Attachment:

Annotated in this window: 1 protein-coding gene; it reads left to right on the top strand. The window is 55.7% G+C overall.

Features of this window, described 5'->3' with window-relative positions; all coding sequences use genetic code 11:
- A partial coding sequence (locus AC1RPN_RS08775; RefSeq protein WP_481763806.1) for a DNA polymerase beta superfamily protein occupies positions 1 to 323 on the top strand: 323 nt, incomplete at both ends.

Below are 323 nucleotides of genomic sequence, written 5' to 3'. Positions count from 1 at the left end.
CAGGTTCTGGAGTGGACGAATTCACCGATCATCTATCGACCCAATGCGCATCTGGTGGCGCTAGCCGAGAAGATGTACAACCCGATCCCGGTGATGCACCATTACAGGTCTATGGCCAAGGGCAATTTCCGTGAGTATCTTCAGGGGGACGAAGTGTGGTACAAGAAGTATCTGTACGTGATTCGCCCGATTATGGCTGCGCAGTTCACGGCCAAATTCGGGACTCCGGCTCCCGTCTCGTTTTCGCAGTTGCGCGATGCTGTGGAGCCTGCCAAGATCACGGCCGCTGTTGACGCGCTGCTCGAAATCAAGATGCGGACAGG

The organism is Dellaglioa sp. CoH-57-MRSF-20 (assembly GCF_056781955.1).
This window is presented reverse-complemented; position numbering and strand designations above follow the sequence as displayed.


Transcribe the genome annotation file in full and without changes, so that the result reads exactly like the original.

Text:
Annotated in this window: 1 protein-coding gene; it reads left to right on the top strand. The window is 55.7% G+C overall.

Features of this window, described 5'->3' with window-relative positions; all coding sequences use genetic code 11:
- A partial coding sequence (locus AC1RPN_RS08775; RefSeq protein WP_481763806.1) for a DNA polymerase beta superfamily protein occupies positions 1 to 323 on the top strand: 323 nt, incomplete at both ends.

Below are 323 nucleotides of genomic sequence, written 5' to 3'. Positions count from 1 at the left end.
CAGGTTCTGGAGTGGACGAATTCACCGATCATCTATCGACCCAATGCGCATCTGGTGGCGCTAGCCGAGAAGATGTACAACCCGATCCCGGTGATGCACCATTACAGGTCTATGGCCAAGGGCAATTTCCGTGAGTATCTTCAGGGGGACGAAGTGTGGTACAAGAAGTATCTGTACGTGATTCGCCCGATTATGGCTGCGCAGTTCACGGCCAAATTCGGGACTCCGGCTCCCGTCTCGTTTTCGCAGTTGCGCGATGCTGTGGAGCCTGCCAAGATCACGGCCGCTGTTGACGCGCTGCTCGAAATCAAGATGCGGACAGG

The organism is Dellaglioa sp. CoH-57-MRSF-20 (assembly GCF_056781955.1).
This window is presented reverse-complemented; position numbering and strand designations above follow the sequence as displayed.